School board president Rider says that BLGY/Sverdrup wanted to come to the board and begin reporting problems long before the meeting in August, but that school superintendent A.C. Gonzalez had refused the company access. Gonzalez replies that it's a "misperception" on the board's part to believe his office "bullied" the construction manager into withholding information from them, saying monthly meetings BLGY/Sverdrup has held with the board-appointed citizens bond committee since the bond projects began provided plenty of opportunity to hear the company's reports. It wasn't until August, however, that AISD staff and BLGY/Sverdrup sounded an alarm, when "we totally understood that the levels of difficulty had reached a point where we were unable to resolve them without getting more dollars," says Gonzalez.
For its part, Sverdrup says that the deal it made with the school district -- which gave it the role of "construction manager," meaning that AISD, not Sverdrup, held builders' contracts, rather than "construction manager at-risk," in which contractors would have signed directly with the company -- wasn't the arrangement the company preferred.
"What we got was a mechanism with no way to ensure that, at critical moments, there would be someone with the balls to say, 'You know, we screwed this up and we need to come clean right now,'" says Holiday.
Lessons to Learn?
But even if many are unwilling to blame BLGY/Sverdrup alone for the misery and disappointment that has plagued this bond construction, it remains true that hiring Sverdrup has been no bargain. The notion that importing a private bureaucracy to place atop a public one has cost the school district, the building community, parents, and students both money and frustration. Those looking up into the belly of the beast -- contractors like Hutchison and Holliday and the various subcontractors who have struggled to stay afloat while working on AISD projects -- have borne the cost of Sverdrup's learning curve directly. It's hard to say what further delays or cost overruns will be caused by subcontractors avoiding AISD job sites. "I can't get subcontractors to do work for us, because they say, 'Well, we haven't got paid from last time,' so my position gets muddled a little bit," says Hutchison Construction's Gorrell. Asked if his company has perhaps tried to balance campus budgets on the backs of contractors by haggling over reimbursements for change orders and delays, Gershen said that he "absolutely would not tolerate that." But builder Holladay's experience, especially, seems to indicate that even if the construction manager means no harm, its tight-fisted accounting, now being applied after so much has gone wrong, is placing the cost of those mistakes on the wrong people.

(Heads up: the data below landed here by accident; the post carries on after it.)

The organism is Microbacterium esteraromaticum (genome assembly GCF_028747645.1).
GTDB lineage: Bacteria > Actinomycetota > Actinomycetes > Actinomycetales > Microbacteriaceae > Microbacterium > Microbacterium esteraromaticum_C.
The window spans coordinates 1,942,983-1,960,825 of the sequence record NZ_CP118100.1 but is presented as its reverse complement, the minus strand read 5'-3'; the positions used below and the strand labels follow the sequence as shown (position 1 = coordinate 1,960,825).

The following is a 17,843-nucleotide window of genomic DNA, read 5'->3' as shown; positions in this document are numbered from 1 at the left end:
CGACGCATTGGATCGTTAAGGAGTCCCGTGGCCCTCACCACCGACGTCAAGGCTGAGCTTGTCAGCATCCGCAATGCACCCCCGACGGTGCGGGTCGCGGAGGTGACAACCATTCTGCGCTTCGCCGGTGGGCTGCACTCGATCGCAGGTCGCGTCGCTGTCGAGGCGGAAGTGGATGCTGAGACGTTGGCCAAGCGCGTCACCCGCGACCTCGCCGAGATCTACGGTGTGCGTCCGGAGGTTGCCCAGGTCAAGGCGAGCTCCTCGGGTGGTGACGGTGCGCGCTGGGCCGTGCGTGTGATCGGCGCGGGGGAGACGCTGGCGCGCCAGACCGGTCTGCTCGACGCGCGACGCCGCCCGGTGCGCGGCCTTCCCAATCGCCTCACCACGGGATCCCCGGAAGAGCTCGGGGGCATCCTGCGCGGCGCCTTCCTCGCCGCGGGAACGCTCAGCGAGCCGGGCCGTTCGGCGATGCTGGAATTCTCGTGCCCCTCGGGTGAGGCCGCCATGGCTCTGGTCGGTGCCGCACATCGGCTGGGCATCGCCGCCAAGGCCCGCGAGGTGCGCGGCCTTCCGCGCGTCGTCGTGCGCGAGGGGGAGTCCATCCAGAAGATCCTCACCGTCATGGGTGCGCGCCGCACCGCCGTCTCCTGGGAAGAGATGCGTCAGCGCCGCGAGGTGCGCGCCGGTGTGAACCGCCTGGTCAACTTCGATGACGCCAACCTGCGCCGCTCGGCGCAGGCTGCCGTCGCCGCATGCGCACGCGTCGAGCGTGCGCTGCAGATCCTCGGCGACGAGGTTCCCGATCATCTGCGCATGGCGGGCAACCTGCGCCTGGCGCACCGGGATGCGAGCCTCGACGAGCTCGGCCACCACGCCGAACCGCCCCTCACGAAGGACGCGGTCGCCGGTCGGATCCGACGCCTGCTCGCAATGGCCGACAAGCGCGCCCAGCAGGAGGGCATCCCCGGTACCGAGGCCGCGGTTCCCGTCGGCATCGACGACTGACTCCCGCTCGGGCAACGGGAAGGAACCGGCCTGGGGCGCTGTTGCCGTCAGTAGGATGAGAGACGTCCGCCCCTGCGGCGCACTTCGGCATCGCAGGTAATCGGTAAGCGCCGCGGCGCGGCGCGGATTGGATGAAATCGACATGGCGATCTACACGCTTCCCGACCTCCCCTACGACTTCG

"AISD did not give consideration to the size of the entity they were creating and how it would affect those of us in the industry," says a contractor. "It locks these jobs up because we can't get subcontractors that want to deal with it." The contractor says if he could point to one feature of the Sverdrup process that's especially onerous to smaller builders, it's the ROCIP insurance program. He says complying with the insurance can increase an employer's correspondence tenfold over what he's accustomed to. AISD staff and BLGY/Sverdrup executives held two forums last summer at which builders clamored for an end to ROCIP, but the program remains in place. The intent of an owner-administered insurance program was to make AISD projects easier and less costly for smaller builders to participate in, but subcontractor Lee Roy Anderson says as far as he knows the program doesn't save either builders or the school district money. Far from allowing AISD a credit for providing them insurance, Anderson says, most subcontractors increase their prices when bidding AISD to offset extra administrative costs.